Pop music scene became more diversified in 2004
The first awards for pop singers' achievements in 2004, Channel V's 11th Chinese Music Awards were announced last Tuesday evening in Shanghai.
Unsurprisingly, the "Little King of R&B" Jay Chow snatched three awards including the Most Popular Male Singer, the Best Male Singer and the Best Singer Songwriter.
Chow's single hit "Qilixiang" was also awarded "Song of the Year" shared by Faye Wong's "Xuan Mu" and F.I.R's "Our Love."
Sun Nan and Hu Yanbin respectively were voted the Best Male Singer and the Most Popular Male Singer on the Chinese mainland. Another mainlander, Pu Shu shared the Best Singer Songwriter Award with Chow.
Ye Pei (mainland) and Jasmine Leung (Taiwan) were the Best Female Singers, while Sun Yue (mainland) and Jolin Tsai (Taiwan) won the Most Popular Female Singers.
Angela Chang (Taiwan) and Chen Kun (mainland) got the Best Newcomer Awards.
Following Channel V's ceremony, a series of similar awards issued by different organizations will review the Chinese pop music scene in 2004.
A new generation has effectively replaced the old one.
In the nominees for Channel V's awards, only Andy Lau and Jacky Cheung, both in their 40s, were included in the second generation line up, while a number of young and pretty females challenged Faye Wong's position.
Who is the one that Chinese young people love most?
Sun Weisi, a 15-year-old high school student gives the answer: Jay Chow, Jolin Tsai and the three-girl group S.H.E.
"Young, cool, full of vitality and with individuality, they are idols of most of my classmates," said Sun.
Chow's album "Qilixiang" released in August, Tsai's "Castle" in May and S.H.E's "Encore" in November all sold very well. The hits such as "Qilixiang" and "Pirates" by Jolin Tsai topped most charts and the Karaoke lists and their gigs sold out in all the cities they toured.
Although Chow was still the biggest winner at Channel V's ceremony and has also been nominated for many other awards, R&B was no longer the dominant force.
The popular votes to Channel V are not the whole picture.
Daolang was arguably the hottest name last year. The name was the No 1 key word at Google and the No 3 at Baidu, the two leading search engines.
On December 28, 2004, Daolang released his new album "Kashgar Poplar" and sold 400,000 copies on the first day. According to his agent Li Songqiang, the distributors have ordered 4,000,000 copies and it is expected to sell over 5.2 million copies in 2005.
Beijing-based critic Li Wan says that the phenomenon of Daolang shows Chinese traditional music is a force to be reckoned with in the domestic pop scene.
"Most of Daolang's songs are adapted from popular Chinese songs in the 1950s to 1970s," Li says.
"Since the 1990s, the Chinese pop industry has learned much from Japan and Western countries. And Daolang's songs have satisfied Chinese people's thirst for their own songs."
The fans of Chow and Tsai are different from those who listen to Daolang. Chow and Tsai's fans are mostly in their teens while Daolang's songs remind people of old tunes they heard when they were teenagers.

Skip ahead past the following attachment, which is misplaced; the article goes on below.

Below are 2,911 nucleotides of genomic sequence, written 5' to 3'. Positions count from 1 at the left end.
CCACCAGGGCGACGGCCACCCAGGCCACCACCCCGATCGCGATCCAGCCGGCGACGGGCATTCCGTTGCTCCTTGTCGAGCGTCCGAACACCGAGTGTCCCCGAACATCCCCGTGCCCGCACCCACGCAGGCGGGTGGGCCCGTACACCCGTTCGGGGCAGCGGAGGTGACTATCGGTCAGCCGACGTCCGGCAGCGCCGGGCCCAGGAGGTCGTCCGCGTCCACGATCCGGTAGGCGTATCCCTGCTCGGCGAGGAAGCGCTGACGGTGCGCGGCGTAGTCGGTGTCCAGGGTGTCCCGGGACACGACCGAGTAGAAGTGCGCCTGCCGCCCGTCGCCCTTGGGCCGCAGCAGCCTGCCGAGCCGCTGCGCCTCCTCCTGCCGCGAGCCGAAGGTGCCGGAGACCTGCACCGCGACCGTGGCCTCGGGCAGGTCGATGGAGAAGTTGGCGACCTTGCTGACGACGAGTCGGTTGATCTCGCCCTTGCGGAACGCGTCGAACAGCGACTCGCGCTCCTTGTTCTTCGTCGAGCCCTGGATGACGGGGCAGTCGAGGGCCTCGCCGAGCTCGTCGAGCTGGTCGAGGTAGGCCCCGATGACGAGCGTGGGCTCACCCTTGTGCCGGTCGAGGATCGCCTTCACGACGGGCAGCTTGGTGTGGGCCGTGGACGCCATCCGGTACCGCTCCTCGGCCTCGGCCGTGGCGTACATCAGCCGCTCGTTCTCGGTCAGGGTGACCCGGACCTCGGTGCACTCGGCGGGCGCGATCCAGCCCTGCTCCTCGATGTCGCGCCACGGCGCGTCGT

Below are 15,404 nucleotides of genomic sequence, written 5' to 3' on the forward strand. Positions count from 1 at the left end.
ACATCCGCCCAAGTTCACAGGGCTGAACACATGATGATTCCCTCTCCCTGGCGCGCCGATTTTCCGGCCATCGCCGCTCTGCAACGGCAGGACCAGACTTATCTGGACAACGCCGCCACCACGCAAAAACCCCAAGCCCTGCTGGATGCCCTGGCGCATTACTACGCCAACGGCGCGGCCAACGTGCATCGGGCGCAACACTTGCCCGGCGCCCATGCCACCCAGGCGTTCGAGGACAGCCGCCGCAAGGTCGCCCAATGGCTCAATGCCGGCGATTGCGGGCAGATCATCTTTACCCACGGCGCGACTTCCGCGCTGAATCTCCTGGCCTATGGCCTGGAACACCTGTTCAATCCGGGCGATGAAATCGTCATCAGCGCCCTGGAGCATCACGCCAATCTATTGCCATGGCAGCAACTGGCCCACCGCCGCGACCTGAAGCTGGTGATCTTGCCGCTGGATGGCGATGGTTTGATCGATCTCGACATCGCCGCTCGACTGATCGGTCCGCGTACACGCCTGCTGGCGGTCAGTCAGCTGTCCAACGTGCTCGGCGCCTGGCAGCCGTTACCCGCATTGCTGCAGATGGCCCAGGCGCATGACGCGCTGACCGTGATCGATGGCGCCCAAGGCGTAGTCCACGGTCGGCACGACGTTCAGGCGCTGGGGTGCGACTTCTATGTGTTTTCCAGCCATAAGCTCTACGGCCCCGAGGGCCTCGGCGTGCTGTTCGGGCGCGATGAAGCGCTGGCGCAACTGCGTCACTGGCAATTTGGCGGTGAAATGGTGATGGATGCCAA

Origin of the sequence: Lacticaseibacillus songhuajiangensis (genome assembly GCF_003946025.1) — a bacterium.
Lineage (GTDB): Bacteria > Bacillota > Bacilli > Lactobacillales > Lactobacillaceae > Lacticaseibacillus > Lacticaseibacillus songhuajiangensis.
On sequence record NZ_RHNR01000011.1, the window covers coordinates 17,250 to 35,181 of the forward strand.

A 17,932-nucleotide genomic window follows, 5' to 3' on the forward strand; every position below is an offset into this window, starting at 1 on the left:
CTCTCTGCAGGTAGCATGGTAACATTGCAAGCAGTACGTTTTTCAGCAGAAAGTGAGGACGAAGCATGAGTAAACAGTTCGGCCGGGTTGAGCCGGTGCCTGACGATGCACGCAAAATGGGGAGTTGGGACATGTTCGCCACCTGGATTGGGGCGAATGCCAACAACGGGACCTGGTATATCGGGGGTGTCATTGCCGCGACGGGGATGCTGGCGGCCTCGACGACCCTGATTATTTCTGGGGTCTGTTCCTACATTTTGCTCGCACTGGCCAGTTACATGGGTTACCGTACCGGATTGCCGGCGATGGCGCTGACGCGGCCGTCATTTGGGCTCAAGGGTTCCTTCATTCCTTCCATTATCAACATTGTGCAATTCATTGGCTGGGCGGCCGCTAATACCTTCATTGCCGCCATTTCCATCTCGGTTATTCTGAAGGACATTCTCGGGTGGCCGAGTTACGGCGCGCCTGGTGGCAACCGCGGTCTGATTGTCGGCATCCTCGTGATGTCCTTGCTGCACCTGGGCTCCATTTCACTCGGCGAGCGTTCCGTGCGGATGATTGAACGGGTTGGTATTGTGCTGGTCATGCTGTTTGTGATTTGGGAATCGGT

Concerning the sale of albums, little changed in 2004. Besides rampant piracy, the latest trend is to download MP3 from the Internet, which has become a new medium for song promotion.
In 2004, "Mice love Rice" became almost a household song through the Internet, although few people know the name Yang Chenggang, who wrote and sings it.
Despite the hooplas for awards, critic Li Wan points out that 2004 saw no super stars or hit albums.
"Chow managed to continue his fad, which will not last long, while Ding Wei is losing her individuality," he says.
"Xu Wei at the end of 2004 is like Pu Shu at the end of 2003. They are repeating themselves and their latest albums are no better than the old ones. The melodies sound more and more delicate but feel less and less powerful," says Li.
Singers failed to do better while bands and groups gave impressive performances.
The lead ones include F.I.R from Taiwan and Longkuan Jiuduan from the Chinese mainland.
Longkuan Jiuduan, the two-person group composed of singer/songwriter Long Kuan and composer/producer Jiu Duan (his real name is Tian Peng), has been acclaimed the biggest surprise and discovery on the mainland pop music scene over the past year.
Their hit single "Nobody Would Be Like What I Am" topped most home charts soon after it was released by Jinwen Disc in August 2004.
Last but not least, popular actors or actresses are turning to singers and releasing records.
It seems that the mainland's entertainment industry can turn an actor or actress into a singer after he or she rises to fame.
Provided they possess a handsome or pretty figure and a number of fans, actors or actresses will also find it easy to sign up with local record companies.
And it does not seem to matter how good a singing voice he or she has when it comes to getting on the awards rostrum.
And it seems that the record companies do not want to stop here.
They even have settled enlisting sports stars such as the Olympic Champion diver Tian Liang and hurdle-racer Liu Xiang.
No one can predict the outcome of their singing careers.